Adams & Boyle, P.C. et al. v. Slatery, et al.
(Updated 8-12-21) This lawsuit was filed as a challenge to three unconstitutional Tennessee measures designed to close reproductive health care clinics and make abortion harder to obtain. Two of the laws challenged have been permanently enjoined thanks to the Center’s litigation: One passed in 2012 that would have required all doctors providing abortion care in Tennessee to obtain admitting privileges at a local hospital, and a requirement passed in 2015 that would have forced reproductive health care facilities that provide more than 50 surgical abortions per year to meet the same building requirements as a hospital-like ambulatory surgical treatment center (ASTC)
The third requirement forces patients to delay abortion care by at least 48 hours and make two separate, in-person visits to their health care provider in order to access abortion services. On August 5, 2021, the full Sixth Circuit Court of Appeals overturned a district court decision striking down the waiting period, so the mandatory delay law is in effect.
Plaintiff(s): Bristol Regional Women’s Center; Memphis Center for Reproductive Health; Planned Parenthood Greater Memphis Region; Planned Parenthood of Tennessee and North Mississippi
Center Attorney(s): Autumn Katz, Michelle Moriarty, Rabia Muqaddam
Co-Counsel/Cooperating Attorneys: Planned Parenthood Federation of America; Kramer Levin Naftalis & Frankel LLP; Barrett Johnston Martin & Garrison, LLC; Jessee & Jessee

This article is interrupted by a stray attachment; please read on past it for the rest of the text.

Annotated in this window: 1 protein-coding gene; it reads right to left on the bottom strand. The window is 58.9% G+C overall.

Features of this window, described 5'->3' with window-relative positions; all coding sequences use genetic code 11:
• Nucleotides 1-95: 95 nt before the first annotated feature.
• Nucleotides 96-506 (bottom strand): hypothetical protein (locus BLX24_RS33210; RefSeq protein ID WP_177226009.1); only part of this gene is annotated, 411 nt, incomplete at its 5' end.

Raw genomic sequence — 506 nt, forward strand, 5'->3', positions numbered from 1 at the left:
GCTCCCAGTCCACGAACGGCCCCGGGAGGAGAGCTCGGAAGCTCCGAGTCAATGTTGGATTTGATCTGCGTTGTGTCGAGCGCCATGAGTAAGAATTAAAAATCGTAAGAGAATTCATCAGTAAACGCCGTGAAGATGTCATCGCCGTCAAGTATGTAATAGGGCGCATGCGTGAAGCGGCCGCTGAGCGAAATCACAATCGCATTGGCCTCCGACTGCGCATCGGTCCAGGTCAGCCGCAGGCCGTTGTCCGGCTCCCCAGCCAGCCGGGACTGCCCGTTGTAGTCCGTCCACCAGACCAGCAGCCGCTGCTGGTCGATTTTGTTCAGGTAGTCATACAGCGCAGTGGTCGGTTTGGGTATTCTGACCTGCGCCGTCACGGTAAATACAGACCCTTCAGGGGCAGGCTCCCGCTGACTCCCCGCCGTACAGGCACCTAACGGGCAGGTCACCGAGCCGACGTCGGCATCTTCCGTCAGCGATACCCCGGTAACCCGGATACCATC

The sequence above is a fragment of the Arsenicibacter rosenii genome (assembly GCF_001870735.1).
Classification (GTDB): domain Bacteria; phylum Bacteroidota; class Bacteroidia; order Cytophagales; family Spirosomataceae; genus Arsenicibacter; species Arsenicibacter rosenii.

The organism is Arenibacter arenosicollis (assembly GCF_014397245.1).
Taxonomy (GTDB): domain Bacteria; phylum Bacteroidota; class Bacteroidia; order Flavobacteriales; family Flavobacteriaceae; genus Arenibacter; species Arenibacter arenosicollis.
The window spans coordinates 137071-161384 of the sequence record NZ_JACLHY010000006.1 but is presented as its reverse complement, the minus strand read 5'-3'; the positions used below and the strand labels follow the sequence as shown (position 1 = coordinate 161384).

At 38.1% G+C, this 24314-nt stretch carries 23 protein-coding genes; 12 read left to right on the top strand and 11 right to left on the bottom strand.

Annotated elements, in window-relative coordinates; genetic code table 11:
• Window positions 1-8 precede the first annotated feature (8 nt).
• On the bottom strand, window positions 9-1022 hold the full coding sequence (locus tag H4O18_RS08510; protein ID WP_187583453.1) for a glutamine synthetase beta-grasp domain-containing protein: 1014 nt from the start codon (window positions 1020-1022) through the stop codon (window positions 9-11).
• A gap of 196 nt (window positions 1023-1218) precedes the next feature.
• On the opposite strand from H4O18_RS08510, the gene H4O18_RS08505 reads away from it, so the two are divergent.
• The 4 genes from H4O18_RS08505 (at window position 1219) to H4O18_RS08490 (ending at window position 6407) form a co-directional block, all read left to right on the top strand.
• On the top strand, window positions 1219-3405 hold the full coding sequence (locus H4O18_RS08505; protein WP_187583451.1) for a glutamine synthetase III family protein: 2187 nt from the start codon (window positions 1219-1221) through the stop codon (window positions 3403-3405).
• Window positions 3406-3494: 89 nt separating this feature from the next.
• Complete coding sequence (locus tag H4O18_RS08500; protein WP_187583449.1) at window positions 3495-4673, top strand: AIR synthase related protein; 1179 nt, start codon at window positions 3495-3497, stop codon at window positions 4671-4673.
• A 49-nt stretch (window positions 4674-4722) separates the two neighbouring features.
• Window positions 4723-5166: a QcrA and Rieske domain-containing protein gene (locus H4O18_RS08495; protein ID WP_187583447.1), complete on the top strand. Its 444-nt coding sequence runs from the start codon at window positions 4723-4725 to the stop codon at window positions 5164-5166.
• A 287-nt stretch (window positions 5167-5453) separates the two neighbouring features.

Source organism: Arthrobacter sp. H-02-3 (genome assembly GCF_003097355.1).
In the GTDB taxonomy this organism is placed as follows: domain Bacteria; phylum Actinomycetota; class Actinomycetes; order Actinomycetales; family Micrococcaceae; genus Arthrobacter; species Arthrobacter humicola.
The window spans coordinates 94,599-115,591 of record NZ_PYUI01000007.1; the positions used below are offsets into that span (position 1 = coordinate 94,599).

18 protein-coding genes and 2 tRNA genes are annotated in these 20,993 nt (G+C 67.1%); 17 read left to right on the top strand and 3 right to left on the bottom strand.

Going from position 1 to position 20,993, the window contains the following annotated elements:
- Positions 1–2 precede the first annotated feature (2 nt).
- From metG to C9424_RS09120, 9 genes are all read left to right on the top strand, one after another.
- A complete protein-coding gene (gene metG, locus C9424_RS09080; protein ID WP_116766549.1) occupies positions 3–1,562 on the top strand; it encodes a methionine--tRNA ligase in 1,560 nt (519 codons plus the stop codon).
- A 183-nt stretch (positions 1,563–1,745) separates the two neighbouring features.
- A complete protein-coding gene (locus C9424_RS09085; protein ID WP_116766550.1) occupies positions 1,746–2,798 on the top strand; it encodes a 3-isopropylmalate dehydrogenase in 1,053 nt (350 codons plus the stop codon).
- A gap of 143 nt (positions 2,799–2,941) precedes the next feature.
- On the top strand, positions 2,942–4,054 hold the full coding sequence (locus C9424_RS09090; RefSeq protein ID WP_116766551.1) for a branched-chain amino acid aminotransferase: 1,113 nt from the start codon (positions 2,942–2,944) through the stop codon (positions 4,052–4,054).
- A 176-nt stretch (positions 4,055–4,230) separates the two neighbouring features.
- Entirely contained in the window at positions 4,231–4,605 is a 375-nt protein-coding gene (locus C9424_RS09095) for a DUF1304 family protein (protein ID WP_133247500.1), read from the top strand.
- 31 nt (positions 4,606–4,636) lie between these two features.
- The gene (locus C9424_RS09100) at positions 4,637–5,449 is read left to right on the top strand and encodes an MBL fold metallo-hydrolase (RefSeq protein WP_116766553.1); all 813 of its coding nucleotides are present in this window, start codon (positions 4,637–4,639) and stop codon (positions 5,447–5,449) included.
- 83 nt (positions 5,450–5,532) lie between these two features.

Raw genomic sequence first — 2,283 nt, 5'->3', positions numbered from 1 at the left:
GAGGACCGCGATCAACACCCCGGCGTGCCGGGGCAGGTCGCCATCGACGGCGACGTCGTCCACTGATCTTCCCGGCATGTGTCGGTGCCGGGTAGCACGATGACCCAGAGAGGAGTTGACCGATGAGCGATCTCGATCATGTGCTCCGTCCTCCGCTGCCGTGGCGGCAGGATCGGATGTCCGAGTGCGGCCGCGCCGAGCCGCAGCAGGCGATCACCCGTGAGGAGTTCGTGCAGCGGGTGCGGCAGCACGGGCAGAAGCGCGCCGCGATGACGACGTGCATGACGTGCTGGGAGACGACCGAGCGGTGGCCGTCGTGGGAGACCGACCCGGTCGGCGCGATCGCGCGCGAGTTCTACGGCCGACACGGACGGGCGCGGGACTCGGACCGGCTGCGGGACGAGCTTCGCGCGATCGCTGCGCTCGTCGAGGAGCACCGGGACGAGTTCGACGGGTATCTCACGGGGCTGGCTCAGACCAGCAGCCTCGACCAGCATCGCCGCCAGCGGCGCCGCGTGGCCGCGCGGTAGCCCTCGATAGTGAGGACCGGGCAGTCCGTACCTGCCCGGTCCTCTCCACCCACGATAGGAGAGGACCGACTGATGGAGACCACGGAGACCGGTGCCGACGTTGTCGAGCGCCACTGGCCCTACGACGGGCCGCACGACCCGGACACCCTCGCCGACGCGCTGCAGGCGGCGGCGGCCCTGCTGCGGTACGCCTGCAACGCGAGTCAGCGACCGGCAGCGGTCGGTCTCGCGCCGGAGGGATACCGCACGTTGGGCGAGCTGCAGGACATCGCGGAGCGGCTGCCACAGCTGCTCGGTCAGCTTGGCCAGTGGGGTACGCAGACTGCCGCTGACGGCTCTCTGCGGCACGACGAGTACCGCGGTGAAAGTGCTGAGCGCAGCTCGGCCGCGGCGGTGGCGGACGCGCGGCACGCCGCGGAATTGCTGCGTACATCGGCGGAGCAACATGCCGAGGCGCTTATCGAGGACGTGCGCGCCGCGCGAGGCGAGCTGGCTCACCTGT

Summary: The Center filed a lawsuit in federal court on June 25, 2015, challenging the ASTC and admitting privileges requirements and the 48-hour waiting period. The plaintiffs asked the court to immediately block the ASTC requirement, and after a hearing, the district court entered a preliminary injunction against the the ASTC requirement, which allowed the existing clinics that were in danger of closing to remain open. On December 17, 2015, the district court issued a stay of the case, placing it on hold until the Supreme Court issued its decision in Whole Woman’s Health v. Hellerstedt, the Center’s challenge to similar clinic shutdown laws in Texas. In 2016, the Supreme Court struck down the Texas law.
Nine months after the Court’s historic ruling, which also affirmed a woman’s right to safe, legal abortion, Tennessee agreed to drop its defense of the admitting privileges and ASTC requirements and the court permanently blocked the requirements on April 14, 2017.
With regard to the mandatory 48-hour waiting period requirement, the district court struck down the law in October 2020, with Judge Bernard Friedman describing it as “highly insulting and paternalistic.”
However, in April 2021, the Sixth Circuit Court of Appeals allowed the law to take effect when it granted the state’s request to suspend the district court permanent injunction pending appeal. Oral arguments were held June 2, 2021.
On August 5, 2021, the full Sixth Circuit Court of Appeals overturned the district court decision and upheld the mandatory waiting period. “Today’s decision completely ignores the trial court’s clear finding that this law imposes extreme burdens on Tennesseans seeking abortion,” said Nancy Northup, president and CEO at the Center for Reproductive Rights.
Appeals Court Upholds ‘Highly Insulting and Paternalistic’ Tennessee Abortion Law, 08.05.21